The Caldecott Medal Contender series continues with the twenty-sixth entry set to publish later in the day.  The winners won’t be announced until February 12th, so it is likely in the neighborhood of a dozen more reviews will be posted.  Specification for Part 2 of the Greatest Television series countdown are upcoming, though it seems now like we won’t be underway any earlier than March 1st.  The Allan Fish Online Film Festival will commence on friend’s birthday in late May, meaning the television project will take a break until the AFOFF is completed.  James Clark’s incomparable films essays continue, with the most recent a towering piece on Ruben Ostlund’s Swedish satire and Palme d’Or winner The Square.  J.D. Lafrance also moves forward with a terrific review of Tony Scott’s Domino. Continue Reading »

by Sam Juliano

A brief survey of the end papers confirms Stephanie Graegin’s Little House in the Forest as something unique.  On the spine of each book on a single shelf shared with a bevy of stuffed animals are titles that reveal the myriad narrative and pictorial structure of the book, which will include a woodland mystery, mythological creatures and a magical unicorn, a preponderance of flowers, forest creatures, a study of bears, birds and the heavens and a primer in animal illustration, the last of which could be equally applied to the story’s central young protagonist and Ms. Graegin herself.  Last year’s Christmas offering The Lost Gift is an underrated gem that received a review for this series, and a few year’s before that Graegin reviewed wide acclaim for the illustrations she crafted for Water in the Park by Emily Jenkins.

The title page, showcasing a young girl of color sleeping with her stuffed animal and including a wall picture of her holding hands with her “little fox” under hearts, makes it clear there is special bond between human and object.  Upon morning wake-up on school mornings the girl places her beloved object back on the shelf, where it remains when she is out of the house.  After dressing she walks to school, sneaks up behind her bespectacled friend and covers his eyes no doubt uttering “Guess who?” though of course Graegin is leaving each reader their own manner of artistic license.  After the students settle in their teacher points to chalk board in a two-third sized canvas..  A show and tell is scheduled for the following day and the specifications are that the choice should be “something old” and “something treasured.” In a thought bubble the girl happily plans her own presentation, one that will feature her adored little fox.  The remaining third of the single page canvas depicts dismissal where the girl is clearly excited over the welcome assignment.  Back at home she takes down her most revered possession and then a box of pictures showing her and the little fox in an array of activities.  It appears that the most memorable times in her young life were spent with the absolute favorite resident of her bedroom bookshelf. Continue Reading »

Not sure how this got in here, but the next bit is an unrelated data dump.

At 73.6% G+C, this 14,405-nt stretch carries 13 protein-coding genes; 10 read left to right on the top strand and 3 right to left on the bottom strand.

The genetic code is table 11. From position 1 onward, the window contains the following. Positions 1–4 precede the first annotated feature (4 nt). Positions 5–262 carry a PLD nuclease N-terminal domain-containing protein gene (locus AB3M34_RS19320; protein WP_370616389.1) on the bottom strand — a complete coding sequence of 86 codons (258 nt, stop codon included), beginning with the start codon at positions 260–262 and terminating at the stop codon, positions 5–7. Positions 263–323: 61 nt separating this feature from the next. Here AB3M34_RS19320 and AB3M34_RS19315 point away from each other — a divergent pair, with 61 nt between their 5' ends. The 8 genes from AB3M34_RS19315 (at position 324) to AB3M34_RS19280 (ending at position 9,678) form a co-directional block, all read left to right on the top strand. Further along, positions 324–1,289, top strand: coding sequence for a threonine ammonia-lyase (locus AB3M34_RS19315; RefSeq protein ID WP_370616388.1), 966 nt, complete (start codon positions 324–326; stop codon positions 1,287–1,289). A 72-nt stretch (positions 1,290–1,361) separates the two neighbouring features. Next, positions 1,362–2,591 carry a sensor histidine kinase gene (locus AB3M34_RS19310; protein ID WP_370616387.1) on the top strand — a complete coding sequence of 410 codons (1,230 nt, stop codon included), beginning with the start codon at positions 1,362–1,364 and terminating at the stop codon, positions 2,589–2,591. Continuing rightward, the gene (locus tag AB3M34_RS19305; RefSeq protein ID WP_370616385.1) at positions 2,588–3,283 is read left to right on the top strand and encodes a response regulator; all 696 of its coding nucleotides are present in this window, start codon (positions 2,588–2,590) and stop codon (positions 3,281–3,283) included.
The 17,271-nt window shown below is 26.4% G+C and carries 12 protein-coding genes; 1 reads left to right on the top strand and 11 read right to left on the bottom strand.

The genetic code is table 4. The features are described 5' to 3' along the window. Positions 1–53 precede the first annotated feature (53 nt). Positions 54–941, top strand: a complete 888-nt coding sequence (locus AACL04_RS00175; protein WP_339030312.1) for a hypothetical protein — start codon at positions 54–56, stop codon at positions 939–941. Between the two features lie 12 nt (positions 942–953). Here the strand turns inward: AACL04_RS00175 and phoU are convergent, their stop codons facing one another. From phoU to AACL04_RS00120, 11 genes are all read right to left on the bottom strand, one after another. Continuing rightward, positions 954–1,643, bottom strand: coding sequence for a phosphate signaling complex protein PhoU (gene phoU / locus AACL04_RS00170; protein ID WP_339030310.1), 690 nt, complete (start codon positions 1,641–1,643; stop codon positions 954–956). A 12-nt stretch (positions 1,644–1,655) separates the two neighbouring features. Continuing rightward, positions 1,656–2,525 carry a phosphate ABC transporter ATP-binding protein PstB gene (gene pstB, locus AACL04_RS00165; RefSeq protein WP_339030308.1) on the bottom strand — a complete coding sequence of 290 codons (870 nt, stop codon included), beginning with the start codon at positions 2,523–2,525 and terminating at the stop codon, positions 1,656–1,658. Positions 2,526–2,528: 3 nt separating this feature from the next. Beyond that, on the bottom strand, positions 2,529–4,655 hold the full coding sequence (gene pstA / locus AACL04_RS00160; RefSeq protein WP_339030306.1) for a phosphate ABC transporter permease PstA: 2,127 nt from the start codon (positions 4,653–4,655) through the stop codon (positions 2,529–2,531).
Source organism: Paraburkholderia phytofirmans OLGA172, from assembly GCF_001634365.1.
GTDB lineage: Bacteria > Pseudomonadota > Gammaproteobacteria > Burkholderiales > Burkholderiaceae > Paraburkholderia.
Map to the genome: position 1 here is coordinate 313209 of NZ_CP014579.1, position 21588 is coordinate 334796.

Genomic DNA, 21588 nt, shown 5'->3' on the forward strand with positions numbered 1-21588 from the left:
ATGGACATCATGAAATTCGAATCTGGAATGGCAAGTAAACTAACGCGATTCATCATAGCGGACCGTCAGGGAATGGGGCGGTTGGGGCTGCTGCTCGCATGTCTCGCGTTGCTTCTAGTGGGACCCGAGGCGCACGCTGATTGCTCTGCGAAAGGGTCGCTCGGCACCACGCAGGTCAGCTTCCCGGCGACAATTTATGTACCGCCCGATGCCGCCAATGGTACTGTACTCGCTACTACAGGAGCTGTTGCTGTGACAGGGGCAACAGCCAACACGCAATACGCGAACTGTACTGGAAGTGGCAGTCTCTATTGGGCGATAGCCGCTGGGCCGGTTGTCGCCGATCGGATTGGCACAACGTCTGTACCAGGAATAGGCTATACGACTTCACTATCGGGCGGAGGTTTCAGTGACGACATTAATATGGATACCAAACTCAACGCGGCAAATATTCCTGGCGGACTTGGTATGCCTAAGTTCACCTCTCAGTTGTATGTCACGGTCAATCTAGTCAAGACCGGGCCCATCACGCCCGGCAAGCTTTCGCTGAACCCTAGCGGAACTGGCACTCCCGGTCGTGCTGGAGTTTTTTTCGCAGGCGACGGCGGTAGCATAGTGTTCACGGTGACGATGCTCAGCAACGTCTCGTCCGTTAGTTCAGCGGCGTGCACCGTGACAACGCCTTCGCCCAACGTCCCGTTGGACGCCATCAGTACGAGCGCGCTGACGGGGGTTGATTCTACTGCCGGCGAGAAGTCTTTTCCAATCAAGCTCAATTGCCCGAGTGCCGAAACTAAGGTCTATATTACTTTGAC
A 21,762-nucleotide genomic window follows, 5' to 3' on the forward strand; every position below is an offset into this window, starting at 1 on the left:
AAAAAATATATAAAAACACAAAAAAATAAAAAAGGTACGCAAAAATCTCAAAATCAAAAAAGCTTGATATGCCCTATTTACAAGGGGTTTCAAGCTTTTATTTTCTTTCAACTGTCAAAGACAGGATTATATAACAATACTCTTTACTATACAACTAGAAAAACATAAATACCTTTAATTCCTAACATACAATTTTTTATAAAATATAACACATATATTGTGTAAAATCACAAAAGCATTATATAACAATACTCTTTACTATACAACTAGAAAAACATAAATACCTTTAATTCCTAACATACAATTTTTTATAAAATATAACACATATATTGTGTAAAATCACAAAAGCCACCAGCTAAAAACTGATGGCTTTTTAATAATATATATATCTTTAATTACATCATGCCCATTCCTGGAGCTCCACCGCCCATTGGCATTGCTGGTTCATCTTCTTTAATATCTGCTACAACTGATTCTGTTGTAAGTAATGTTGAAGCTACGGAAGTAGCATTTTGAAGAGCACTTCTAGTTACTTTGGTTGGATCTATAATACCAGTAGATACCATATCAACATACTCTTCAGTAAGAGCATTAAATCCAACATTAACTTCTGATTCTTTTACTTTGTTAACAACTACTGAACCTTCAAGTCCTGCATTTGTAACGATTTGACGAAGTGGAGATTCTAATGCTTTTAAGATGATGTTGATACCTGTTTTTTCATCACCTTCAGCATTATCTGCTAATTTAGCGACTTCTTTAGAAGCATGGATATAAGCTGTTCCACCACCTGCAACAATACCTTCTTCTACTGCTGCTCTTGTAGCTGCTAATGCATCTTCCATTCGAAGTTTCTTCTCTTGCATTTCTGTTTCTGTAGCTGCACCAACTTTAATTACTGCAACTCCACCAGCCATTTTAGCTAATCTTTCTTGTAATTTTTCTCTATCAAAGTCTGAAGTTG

By J.D. Lafrance

Tony Scott has had a wildly uneven yet fascinating career that has seen him dabble in art house horror (The Hunger), jingoistic propaganda (Top Gun), and the buddy action film (The Last Boy Scout). He has always lived in the shadow of his older brother, Ridley, who makes epic, prestige films with A-list movie stars. Tony, on the other hand, has a more B-movie sensibility but is able to realize his films with large budgets and marquee names like Kevin Costner, Brad Pitt, and Denzel Washington. The studios like him because of the talent he attracts and his films consistently make money. In the 2000’s, he reinvented the look of his films with Man on Fire (2004) in an attempt to stay relevant with younger audiences with limited attention spans and raised on music videos, but risked alienating fans of his past films. The result was an intensely fractured editing style that propelled action thrillers like Domino (2005) and Déjà Vu (2006). It got to the point where this hyperactive editing began to distract from the narratives of his films. However, with Domino, this approach oddly enough works because the film’s style attempts to approximate its protagonist’s stream of consciousness. After all, she narrates her own story and so most of the film is told from her point-of-view.